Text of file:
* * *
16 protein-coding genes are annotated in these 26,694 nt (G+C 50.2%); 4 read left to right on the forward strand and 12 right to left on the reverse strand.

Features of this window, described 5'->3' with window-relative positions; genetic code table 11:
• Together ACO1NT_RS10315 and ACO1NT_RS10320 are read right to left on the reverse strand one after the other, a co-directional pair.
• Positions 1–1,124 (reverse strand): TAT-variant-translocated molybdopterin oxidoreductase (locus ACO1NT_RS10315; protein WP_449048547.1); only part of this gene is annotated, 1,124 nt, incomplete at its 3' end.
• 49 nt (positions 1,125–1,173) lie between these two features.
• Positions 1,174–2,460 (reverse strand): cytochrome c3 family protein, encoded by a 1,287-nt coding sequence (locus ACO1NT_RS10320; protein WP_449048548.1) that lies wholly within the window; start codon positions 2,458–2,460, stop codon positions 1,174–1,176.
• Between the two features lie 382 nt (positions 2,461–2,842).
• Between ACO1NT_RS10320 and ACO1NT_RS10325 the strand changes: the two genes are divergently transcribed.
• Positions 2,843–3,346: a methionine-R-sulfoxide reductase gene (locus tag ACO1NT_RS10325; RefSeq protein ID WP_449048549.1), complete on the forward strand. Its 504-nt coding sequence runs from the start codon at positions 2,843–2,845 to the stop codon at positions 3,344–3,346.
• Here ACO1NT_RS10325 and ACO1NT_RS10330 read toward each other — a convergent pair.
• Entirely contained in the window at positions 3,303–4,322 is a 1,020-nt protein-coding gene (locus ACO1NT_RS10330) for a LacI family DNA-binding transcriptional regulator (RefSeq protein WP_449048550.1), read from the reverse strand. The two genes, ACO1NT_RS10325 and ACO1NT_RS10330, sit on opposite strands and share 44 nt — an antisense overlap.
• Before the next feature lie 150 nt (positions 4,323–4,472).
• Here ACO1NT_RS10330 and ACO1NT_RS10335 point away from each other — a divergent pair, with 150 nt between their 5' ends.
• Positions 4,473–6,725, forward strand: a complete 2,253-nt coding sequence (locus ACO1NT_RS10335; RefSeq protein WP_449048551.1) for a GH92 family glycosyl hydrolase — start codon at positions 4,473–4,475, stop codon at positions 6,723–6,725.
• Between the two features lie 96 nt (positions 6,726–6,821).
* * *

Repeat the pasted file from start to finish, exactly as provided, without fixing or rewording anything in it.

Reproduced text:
16 protein-coding genes are annotated in these 26,694 nt (G+C 50.2%); 4 read left to right on the forward strand and 12 right to left on the reverse strand.

Features of this window, described 5'->3' with window-relative positions; genetic code table 11:
• Together ACO1NT_RS10315 and ACO1NT_RS10320 are read right to left on the reverse strand one after the other, a co-directional pair.
• Positions 1–1,124 (reverse strand): TAT-variant-translocated molybdopterin oxidoreductase (locus ACO1NT_RS10315; protein WP_449048547.1); only part of this gene is annotated, 1,124 nt, incomplete at its 3' end.
• 49 nt (positions 1,125–1,173) lie between these two features.
• Positions 1,174–2,460 (reverse strand): cytochrome c3 family protein, encoded by a 1,287-nt coding sequence (locus ACO1NT_RS10320; protein WP_449048548.1) that lies wholly within the window; start codon positions 2,458–2,460, stop codon positions 1,174–1,176.
• Between the two features lie 382 nt (positions 2,461–2,842).
• Between ACO1NT_RS10320 and ACO1NT_RS10325 the strand changes: the two genes are divergently transcribed.
• Positions 2,843–3,346: a methionine-R-sulfoxide reductase gene (locus tag ACO1NT_RS10325; RefSeq protein ID WP_449048549.1), complete on the forward strand. Its 504-nt coding sequence runs from the start codon at positions 2,843–2,845 to the stop codon at positions 3,344–3,346.
• Here ACO1NT_RS10325 and ACO1NT_RS10330 read toward each other — a convergent pair.
• Entirely contained in the window at positions 3,303–4,322 is a 1,020-nt protein-coding gene (locus ACO1NT_RS10330) for a LacI family DNA-binding transcriptional regulator (RefSeq protein WP_449048550.1), read from the reverse strand. The two genes, ACO1NT_RS10325 and ACO1NT_RS10330, sit on opposite strands and share 44 nt — an antisense overlap.
• Before the next feature lie 150 nt (positions 4,323–4,472).
• Here ACO1NT_RS10330 and ACO1NT_RS10335 point away from each other — a divergent pair, with 150 nt between their 5' ends.
• Positions 4,473–6,725, forward strand: a complete 2,253-nt coding sequence (locus ACO1NT_RS10335; RefSeq protein WP_449048551.1) for a GH92 family glycosyl hydrolase — start codon at positions 4,473–4,475, stop codon at positions 6,723–6,725.
• Between the two features lie 96 nt (positions 6,726–6,821).